Leadership Approach

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Leadership Approach
Various theoretical approaches have been conducted to determine the impact of leadership and the key attributes of effective leaders. The five research approach comprise of the trait approach, behavior approach, power-influence approach, situational approach, and integrative approach. Although each approach has its merits and issues, the focus of this paper will be the situational approach.   Overview

The situational leadership approach views leadership in relation to a specific context. The study suggests that for every situation a specific leadership style is appropriate. In situational leadership, the factors that affect the leadership style include the situation, the organization, the followers, the timing and the nature of work (Yukl, 2010). By assessing these factors, leaders make decisions on their leadership style. In addition, situational leadership has two subcategories. The first one reviews the similarity or differences of leadership within an organization. This study involves using comparison between situations and the differences or similarities between approaches. The second study evaluates the correlation between leadership traits, skills and attributes to leadership effectiveness (Yukl, 2010). Finally, the study by Paul Hersey and Kenneth Blanchard in 1969 provided a matrix of communication for use in this type of leadership. The matrix recommends the use of four influence competencies such as telling or directing, selling, delegating and participating. Each style is adapted to the follower’s maturity or competency. “The four styles suggest that leaders should put greater or less focus on the task in question and/or the relationship between the leader and the follower, depending on the development level of the follower” (Changing Minds, 2012). Strengths and Weaknesses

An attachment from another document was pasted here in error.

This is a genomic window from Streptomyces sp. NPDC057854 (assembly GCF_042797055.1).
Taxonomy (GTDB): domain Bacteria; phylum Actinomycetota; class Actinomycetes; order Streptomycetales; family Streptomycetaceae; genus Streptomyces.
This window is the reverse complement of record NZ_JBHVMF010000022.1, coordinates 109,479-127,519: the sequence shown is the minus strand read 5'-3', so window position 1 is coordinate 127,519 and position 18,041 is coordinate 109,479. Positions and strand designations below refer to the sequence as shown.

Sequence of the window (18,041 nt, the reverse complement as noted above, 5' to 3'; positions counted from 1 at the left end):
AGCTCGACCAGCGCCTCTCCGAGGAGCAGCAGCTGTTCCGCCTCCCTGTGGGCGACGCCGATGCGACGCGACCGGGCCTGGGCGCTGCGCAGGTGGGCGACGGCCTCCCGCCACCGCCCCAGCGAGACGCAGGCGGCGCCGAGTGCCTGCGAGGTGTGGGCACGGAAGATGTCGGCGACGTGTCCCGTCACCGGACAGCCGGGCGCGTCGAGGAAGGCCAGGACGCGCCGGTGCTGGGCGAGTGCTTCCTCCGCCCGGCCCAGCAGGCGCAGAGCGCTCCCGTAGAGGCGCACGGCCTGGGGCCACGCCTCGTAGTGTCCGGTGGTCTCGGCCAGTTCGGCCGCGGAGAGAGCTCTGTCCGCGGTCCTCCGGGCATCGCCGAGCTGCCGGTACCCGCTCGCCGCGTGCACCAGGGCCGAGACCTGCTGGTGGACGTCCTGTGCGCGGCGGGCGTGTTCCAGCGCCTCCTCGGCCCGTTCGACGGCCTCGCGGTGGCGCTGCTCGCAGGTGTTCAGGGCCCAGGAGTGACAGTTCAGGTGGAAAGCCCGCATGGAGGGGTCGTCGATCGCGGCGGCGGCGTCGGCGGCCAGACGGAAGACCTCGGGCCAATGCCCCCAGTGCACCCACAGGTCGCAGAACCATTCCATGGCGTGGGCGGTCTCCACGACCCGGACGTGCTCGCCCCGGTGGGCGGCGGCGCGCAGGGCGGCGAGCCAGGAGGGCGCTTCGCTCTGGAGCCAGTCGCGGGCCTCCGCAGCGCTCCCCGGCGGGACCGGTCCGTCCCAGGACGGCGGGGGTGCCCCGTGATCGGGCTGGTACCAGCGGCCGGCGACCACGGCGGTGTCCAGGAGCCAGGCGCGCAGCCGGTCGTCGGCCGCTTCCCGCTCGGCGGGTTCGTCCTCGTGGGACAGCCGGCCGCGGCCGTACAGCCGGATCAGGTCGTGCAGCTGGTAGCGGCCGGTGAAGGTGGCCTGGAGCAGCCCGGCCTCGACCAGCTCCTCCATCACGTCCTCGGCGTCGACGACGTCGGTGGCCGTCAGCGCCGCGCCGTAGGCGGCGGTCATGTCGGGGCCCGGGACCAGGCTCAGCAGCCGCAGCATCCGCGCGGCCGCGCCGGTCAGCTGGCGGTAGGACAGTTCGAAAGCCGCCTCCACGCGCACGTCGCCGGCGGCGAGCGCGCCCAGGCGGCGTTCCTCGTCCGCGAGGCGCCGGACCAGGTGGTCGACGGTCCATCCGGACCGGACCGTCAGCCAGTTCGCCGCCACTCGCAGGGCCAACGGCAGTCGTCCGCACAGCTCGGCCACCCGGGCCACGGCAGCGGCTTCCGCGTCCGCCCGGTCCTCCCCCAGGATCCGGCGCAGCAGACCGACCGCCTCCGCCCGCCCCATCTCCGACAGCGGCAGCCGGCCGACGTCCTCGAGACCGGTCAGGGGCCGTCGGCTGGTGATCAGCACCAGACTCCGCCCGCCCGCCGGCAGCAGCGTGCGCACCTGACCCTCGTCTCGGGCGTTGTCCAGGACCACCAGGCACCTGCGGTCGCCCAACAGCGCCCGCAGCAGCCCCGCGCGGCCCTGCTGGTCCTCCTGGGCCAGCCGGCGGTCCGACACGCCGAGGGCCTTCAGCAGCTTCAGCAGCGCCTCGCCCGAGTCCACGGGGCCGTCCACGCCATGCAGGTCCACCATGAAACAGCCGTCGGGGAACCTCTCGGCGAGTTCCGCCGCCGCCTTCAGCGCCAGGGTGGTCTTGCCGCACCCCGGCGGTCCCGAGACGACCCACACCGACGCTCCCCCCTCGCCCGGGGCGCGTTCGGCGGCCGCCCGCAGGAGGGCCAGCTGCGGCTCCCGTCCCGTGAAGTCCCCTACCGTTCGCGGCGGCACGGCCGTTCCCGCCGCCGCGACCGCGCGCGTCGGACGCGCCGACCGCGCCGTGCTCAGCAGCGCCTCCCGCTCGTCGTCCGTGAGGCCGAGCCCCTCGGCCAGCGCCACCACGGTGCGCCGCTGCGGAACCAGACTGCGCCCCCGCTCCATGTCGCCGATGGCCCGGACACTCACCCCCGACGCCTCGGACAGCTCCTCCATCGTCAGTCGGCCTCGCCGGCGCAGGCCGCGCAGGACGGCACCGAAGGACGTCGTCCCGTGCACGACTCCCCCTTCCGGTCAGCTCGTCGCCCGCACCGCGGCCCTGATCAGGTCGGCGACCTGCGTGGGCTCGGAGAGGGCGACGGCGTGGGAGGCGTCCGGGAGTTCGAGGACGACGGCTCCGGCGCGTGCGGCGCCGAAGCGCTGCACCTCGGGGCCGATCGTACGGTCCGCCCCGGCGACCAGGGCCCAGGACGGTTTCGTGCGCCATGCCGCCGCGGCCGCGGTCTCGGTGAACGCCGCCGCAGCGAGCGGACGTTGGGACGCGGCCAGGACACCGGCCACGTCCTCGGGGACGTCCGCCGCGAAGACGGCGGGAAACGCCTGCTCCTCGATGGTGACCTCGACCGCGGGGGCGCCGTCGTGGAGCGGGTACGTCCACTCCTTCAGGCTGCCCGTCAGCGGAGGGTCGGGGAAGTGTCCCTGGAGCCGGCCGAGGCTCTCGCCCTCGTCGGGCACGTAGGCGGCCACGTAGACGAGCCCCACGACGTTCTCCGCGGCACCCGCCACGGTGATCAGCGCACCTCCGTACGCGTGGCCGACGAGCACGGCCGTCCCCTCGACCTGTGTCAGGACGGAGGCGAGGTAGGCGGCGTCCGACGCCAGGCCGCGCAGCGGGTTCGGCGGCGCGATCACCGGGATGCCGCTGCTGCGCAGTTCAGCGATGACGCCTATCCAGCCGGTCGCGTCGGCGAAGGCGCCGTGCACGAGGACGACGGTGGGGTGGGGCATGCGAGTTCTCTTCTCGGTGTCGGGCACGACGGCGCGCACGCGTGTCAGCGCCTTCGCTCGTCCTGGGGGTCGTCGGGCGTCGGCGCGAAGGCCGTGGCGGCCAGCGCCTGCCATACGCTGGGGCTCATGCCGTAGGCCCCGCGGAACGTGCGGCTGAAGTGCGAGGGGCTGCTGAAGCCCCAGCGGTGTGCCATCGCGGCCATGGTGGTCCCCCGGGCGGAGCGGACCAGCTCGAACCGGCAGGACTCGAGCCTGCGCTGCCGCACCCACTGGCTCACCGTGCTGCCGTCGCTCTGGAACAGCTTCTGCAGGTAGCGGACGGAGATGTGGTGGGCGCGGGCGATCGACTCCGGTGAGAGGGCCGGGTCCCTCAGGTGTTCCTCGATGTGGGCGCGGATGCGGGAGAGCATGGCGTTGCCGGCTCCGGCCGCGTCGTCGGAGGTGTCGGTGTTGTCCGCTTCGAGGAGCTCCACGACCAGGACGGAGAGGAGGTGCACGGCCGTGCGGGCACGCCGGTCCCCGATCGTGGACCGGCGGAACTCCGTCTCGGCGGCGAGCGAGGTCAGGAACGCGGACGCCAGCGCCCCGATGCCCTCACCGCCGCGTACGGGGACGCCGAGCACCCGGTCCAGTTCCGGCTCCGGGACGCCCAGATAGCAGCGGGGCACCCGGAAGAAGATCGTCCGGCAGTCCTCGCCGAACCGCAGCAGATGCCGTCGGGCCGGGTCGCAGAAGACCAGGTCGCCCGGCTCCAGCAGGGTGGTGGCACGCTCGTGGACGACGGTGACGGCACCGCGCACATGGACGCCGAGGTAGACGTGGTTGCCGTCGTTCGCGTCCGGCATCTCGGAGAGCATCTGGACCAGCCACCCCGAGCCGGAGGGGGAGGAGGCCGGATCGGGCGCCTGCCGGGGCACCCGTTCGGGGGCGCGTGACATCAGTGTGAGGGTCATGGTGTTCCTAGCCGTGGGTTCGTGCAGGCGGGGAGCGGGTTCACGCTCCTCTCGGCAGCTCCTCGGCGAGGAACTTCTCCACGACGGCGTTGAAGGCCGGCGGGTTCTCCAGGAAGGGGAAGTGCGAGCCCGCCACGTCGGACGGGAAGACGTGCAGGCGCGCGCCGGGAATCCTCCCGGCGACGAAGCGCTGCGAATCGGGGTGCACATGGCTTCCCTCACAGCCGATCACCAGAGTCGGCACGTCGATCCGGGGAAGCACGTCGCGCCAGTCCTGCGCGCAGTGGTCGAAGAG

The strength of the situational approach of research is that it provides a variety of study iterations, thus allowing for the researchers to control certain...
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